Abstract

The promise of ultrapermeable polymers, such as poly(trimethylsilylpropyne) (PTMSP), for reducing the size and increasing the efficiency of membranes for gas separations remains unfulfilled due to their poor selectivity. We report an ultrapermeable polymer of intrinsic microporosity (PIM-TMN-Trip) that is substantially more selective than PTMSP. From molecular simulations and experimental measurement we find that the inefficient packing of the two-dimensional (2D) chains of PIM-TMN-Trip generates a high concentration of both small (<0.7 nm) and large (0.7–1.0 nm) micropores, the former enhancing selectivity and the latter permeability. Gas permeability data for PIM-TMN-Trip surpass the 2008 Robeson upper bounds for O2/N2, H2/N2, CO2/N2, H2/CH4 and CO2/CH4, with the potential for biogas purification and carbon capture demonstrated for relevant gas mixtures. Comparisons between PIM-TMN-Trip and structurally similar polymers with three-dimensional (3D) contorted chains confirm that its additional intrinsic microporosity is generated from the awkward packing of its 2D polymer chains in a 3D amorphous solid. This strategy of shape-directed packing of chains of microporous polymers may be applied to other rigid polymers for gas separations.

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Acknowledgements

The research leading to these results has received funding from the Horizon 2020/FP7 Framework Program under grant agreement no. 608490, project M4CO2 and from the EPSRC (UK) grant numbers EP/M01486X/1 and EP/K008102/2. This work was also supported by the US National Science Foundation (DMR-1604376) and the Leverhulme Trust, UK (RPG-2014-308). High-performance computational resources were provided by the University of Florida Research Computing and the Research Computing and Cyberinfrastructure unit at Pennsylvania State University.

Author information

Affiliations

  1. EastChem, School of Chemistry, University of Edinburgh, David Brewster Road, Edinburgh EH9 3FJ, UK

    • Ian Rose
    • , C. Grazia Bezzu
    • , Mariolino Carta
    • , Bibiana Comesaña-Gándara
    •  & Neil B. McKeown
  2. School of Engineering, University of Edinburgh, Robert Stevenson Road, Edinburgh EH9 3FB, UK

    • Elsa Lasseuguette
    •  & M. Chiara Ferrari
  3. Institute on Membrane Technology, ITM-CNR, Via P. Bucci 17/C, 87036 Rende (CS), Italy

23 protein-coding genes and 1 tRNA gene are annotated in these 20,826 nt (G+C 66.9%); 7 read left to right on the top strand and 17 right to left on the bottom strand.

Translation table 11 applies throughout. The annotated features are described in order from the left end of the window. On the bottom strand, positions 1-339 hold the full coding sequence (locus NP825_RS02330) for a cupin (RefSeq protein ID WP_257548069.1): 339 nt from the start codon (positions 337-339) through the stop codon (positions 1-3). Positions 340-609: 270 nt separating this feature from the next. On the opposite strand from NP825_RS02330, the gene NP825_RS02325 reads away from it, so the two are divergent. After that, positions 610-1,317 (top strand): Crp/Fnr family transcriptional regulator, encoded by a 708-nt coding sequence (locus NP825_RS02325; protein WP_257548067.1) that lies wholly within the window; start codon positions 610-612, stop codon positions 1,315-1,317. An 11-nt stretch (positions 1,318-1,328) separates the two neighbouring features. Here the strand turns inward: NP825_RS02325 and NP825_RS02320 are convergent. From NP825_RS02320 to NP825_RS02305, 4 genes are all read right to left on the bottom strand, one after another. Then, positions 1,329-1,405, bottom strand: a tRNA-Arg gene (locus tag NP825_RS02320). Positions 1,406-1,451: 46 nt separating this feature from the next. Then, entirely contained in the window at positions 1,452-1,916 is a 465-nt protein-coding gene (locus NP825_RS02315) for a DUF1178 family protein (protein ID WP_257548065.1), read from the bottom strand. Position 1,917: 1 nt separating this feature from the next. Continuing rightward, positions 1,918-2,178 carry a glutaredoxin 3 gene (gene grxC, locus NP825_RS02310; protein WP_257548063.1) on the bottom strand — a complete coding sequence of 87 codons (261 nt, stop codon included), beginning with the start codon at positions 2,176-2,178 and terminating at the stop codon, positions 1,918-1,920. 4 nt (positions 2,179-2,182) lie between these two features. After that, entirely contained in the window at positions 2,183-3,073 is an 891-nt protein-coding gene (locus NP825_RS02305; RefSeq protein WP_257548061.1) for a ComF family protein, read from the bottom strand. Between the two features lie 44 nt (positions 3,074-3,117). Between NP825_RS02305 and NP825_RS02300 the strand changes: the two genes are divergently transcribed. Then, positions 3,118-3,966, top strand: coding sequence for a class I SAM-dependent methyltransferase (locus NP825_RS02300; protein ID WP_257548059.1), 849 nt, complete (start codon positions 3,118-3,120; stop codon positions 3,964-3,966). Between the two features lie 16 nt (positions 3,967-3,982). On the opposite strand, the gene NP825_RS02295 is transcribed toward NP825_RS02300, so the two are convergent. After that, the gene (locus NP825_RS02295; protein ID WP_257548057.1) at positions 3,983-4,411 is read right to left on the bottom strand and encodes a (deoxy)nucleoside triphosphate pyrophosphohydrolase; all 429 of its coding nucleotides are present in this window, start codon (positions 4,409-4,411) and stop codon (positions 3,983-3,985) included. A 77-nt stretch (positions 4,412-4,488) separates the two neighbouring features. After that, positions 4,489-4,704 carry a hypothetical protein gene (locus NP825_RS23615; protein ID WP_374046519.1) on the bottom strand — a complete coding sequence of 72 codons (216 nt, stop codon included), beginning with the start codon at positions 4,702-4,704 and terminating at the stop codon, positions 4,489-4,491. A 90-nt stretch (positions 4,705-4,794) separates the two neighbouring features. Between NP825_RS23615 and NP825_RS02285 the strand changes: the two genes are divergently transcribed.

• Paola Bernardo
    • , Gabriele Clarizia
    • , Alessio Fuoco
    •  & Johannes C. Jansen
  4. Department of Materials Science and Engineering, Pennsylvania State University, University Park, Pennsylvania 16802, USA

    • Kyle E. Hart
  5. Department of Chemistry, University of Florida, 318 Leigh Hall, PO Box 117200, Gainesville, Florida 32611-7200, USA

    • Thilanga P. Liyana-Arachchi
    •  & Coray M. Colina

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Contributions

I.R. prepared PIM-TMN-Trip. C.G.B. prepared PIM-TMN-SBI and performed the crystallographic study of the monomers. M.C. prepared the films for gas permeability and coordinated the experimental part of the project. B.C.G. verified the synthesis of PIM-TMN-Trip and performed the WAXS analysis. E.L. performed the high-temperature gas permeability measurements. M.C.F. performed the gas adsorption measurements and Horvath–Kawazoe analysis of pore-size distribution and designed the high-temperature gas permeability experiments. P.B. designed and performed the film conditioning protocol and carried out the elaboration of the single-gas permeability data to evaluate the transport parameters (Table 1: data series 1–5, 8–10). C.G. performed the single gas permeability measurements (Table 1: data series 1–5, 8–10), A.F. performed the single gas permeability measurements (Table 1: data series 6) and the elaboration of the data. J.C.J. performed the mixed gas experiments, the density and tensile strength analysis and supervised the gas permeability work and data elaboration. K.E.H. devised the methodology for simulation and analysis of the chain packing of PIMs related to PIM-TMN-SBI. T.P.L.A. performed the simulation and analysis of the chain packing of PIM-TMN-Trip. C.M.C. designed and supervised the chain-packing simulation work. N.B.M. designed the polymers and prepared the manuscript with input from all of the other authors.

Competing interests

The authors declare no competing financial interests.

Corresponding author

Correspondence to Neil B. McKeown.

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